Stop Funding Nissan Leaf




Sometimes I get figuratively trashed for regularly not liking new technology and all the wonderful metal usage that comes from it. I spent the weekend thinking about LEDs and then I started to think about Nissan Leafs…and my mind wandered into what the government could do by picking the right projects to support, rather than the wrong projects.


I have a medium belief that if the US government took the money it was spending on tax credits for Leafs and put it into LED light bulbs, we could really make an environmental impact and save on energy bills for struggling families.


Nissan Leaf 2012 5 by Karlis Dambrans on Flickr | CC-A


The three main points with respect to newer lighting technologies are:


  1. CFL (compact fluorescent light) bulbs are toxic bundles of mercury and I can assure you that they are not being disposed of correctly in almost all cases.

  2. LED bulbs are $5 per bulb (they are currently $9.95 for 40 watt equivalent) from a cost point of view of being competitive with CFL bulbs on the free market.

  3. Shifting from CFL to LED standard would save 33% of the nation’s lighting costs.


LED bulbs cost $9.95, save 3 – 4 watts per hour turned on, and last four times as long as CFL bulbs. However, it takes the full life of the bulb to pay them back at current prices. If they switched to $5 per bulb, payback would be in a reasonable timeframe.


In the meantime, I am having a hard time figuring out the Leaf’s footprint advantage. The best case I can see, based on lots of articles that have covered the electric vehicle, is that the Leaf is the equivalent of going from a 35 mpg car to a 50 mpg car. Assuming the car lasts for 150,000 miles, that saves 1,200 gallons of gas equivalent, or about 11 tonnes of carbon. However, we can get 50 mpg from lots of other cheaper technology, like diesel. Look at the UK: their average mpg is 10 gallons more than the US. (Granted, given their high fuel costs, they do need much better gas mileage.)


The government subsidizes a new Leaf for $7,500 for any buyer, and I think that money would be better spent on driving the LED industry to the mainstream.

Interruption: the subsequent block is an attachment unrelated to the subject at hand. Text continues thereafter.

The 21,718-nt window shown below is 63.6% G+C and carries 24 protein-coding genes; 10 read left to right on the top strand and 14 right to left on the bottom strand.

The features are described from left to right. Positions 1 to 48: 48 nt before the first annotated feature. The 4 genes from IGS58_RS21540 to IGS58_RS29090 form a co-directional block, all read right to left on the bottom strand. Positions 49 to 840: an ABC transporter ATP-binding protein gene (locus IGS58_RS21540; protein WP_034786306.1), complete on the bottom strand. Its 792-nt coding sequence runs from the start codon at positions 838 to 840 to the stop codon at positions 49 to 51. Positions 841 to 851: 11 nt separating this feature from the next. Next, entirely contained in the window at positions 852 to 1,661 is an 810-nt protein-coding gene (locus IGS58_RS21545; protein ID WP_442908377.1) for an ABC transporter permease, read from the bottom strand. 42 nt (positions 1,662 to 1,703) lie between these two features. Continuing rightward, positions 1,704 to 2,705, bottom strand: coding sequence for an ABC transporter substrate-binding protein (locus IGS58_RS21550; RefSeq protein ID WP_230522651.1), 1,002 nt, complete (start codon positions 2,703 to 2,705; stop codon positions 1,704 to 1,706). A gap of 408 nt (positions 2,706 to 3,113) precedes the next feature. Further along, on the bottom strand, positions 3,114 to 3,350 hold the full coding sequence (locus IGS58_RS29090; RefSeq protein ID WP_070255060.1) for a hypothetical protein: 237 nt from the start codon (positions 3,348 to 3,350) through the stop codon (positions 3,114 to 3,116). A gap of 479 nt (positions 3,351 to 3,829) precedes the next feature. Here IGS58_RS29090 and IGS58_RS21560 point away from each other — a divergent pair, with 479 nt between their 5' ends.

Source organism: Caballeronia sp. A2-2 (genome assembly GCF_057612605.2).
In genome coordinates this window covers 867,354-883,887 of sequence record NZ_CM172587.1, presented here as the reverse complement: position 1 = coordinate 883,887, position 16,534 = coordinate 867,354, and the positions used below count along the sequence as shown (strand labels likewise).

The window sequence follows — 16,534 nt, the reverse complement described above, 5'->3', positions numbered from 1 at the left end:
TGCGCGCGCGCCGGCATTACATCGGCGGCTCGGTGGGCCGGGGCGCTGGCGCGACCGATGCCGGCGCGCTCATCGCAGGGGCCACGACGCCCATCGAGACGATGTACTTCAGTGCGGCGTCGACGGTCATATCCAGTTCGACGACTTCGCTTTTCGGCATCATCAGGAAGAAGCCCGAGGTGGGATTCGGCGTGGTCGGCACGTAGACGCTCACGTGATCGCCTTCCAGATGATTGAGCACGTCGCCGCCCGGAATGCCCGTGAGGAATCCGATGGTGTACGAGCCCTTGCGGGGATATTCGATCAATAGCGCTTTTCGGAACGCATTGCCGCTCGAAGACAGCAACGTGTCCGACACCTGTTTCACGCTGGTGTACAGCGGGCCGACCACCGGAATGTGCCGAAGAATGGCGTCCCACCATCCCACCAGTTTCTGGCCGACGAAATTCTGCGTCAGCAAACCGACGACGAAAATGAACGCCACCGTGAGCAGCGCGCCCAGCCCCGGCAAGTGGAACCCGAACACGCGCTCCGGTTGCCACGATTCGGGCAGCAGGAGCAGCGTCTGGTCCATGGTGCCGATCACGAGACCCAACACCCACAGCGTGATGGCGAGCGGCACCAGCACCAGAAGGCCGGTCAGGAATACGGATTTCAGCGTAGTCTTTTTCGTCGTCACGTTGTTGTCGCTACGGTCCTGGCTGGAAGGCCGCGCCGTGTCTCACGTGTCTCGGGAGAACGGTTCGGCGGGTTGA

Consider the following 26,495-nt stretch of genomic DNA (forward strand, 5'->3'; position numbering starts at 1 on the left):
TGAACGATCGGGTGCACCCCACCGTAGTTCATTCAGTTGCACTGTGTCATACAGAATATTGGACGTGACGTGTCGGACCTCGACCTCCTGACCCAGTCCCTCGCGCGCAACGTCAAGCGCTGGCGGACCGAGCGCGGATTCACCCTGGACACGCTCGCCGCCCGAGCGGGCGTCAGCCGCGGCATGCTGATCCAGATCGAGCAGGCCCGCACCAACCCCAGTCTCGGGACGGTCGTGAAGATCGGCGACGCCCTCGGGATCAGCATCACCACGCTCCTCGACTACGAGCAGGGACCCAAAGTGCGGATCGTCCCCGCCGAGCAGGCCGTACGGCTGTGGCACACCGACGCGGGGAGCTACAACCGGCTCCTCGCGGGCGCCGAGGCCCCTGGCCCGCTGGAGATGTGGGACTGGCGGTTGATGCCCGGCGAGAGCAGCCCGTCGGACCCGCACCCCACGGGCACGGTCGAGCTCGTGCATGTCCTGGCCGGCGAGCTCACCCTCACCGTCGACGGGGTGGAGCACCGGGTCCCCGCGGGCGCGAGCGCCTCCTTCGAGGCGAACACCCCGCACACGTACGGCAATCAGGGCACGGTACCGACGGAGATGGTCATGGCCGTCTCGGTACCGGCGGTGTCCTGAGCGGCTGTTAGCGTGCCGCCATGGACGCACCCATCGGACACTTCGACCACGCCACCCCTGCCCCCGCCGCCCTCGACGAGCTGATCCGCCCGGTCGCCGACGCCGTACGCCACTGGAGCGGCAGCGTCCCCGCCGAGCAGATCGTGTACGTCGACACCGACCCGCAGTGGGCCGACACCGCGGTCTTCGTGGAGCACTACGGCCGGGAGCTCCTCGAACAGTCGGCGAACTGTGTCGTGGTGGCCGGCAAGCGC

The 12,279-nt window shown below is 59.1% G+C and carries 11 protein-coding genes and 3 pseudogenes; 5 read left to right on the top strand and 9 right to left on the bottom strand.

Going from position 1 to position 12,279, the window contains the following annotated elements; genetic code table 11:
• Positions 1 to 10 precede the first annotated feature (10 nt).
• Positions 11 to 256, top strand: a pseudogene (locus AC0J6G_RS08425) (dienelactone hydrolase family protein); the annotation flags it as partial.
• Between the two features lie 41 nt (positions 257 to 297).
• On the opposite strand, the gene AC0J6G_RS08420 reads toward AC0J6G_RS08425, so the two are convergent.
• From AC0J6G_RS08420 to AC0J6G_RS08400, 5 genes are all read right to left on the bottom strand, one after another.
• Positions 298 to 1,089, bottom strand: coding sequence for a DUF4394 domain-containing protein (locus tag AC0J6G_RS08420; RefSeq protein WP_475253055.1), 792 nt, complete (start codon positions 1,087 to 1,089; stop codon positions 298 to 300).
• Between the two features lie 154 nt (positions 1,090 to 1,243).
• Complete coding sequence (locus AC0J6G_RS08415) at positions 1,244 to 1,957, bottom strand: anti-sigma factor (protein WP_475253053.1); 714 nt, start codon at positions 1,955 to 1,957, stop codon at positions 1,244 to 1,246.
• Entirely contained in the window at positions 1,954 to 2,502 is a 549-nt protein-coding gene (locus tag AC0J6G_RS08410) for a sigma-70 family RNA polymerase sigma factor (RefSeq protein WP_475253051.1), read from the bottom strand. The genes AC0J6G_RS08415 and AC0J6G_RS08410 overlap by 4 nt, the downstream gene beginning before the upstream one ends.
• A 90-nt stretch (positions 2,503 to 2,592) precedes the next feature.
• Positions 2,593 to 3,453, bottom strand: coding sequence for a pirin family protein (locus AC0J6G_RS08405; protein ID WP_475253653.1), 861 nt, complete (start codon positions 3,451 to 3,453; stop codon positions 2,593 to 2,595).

I think we should take some of the Leaf subsidy money and do a one- to two-year LED subsidy program to get rid of CFL bulbs. A $5 instant tax credit per bulb will get many of the nasty CFL bulbs replaced and for the same tax credit you get for buying a Leaf, we would replace 10 tonnes of carbon over the life of the bulbs. The carbon savings on the light bulbs assumes a 50/50 coal/natural gas power production for the electricity it consumes.


We would also probably speed up the replacement of all CFL bulbs by two to five years, which would save 158 billion megawatts of electricity per year. Current lighting use is about 461 million megawatts ( Replacing 100% of the current CFL bulbs would remove 117 million tonnes of carbon per year.


On the same basis (using the same subsidy), if the Leafs were to remove 117 million tonnes of carbon per year versus an internal combustion engine car, that would be the equivalent of 100 million new electric cars on the road. Clearly we are not achieving anywhere close to that number of electric cars with the subsidies given to the Leafs and nothing projects that as being even possible.


Instead of subsidizing Leafs, let’s spend $5 billion on LED bulbs to create a limited $5 tax credit per bulb. Once the full subsidy is used up, tax credits won’t be given anymore. However, I bet you we will remove 50% of the CFL bulbs over the next five years and that’s like putting 50 million electric cars on the road. Additionally, it significantly reduces the mercury in everyone’s homes.


This will allow every household in America to buy 7.5 bulbs on average, which would drive the price of the bulbs down to the point where removal of the tax credits would leave the demand in place for the long-term.

Defund the Leaf, and other stupid subsidy programs, and start to fund LEDs. Once we replace all the CFL and incandescent bulbs with LEDs, then we can move onto more expensive forms of environmental reform.


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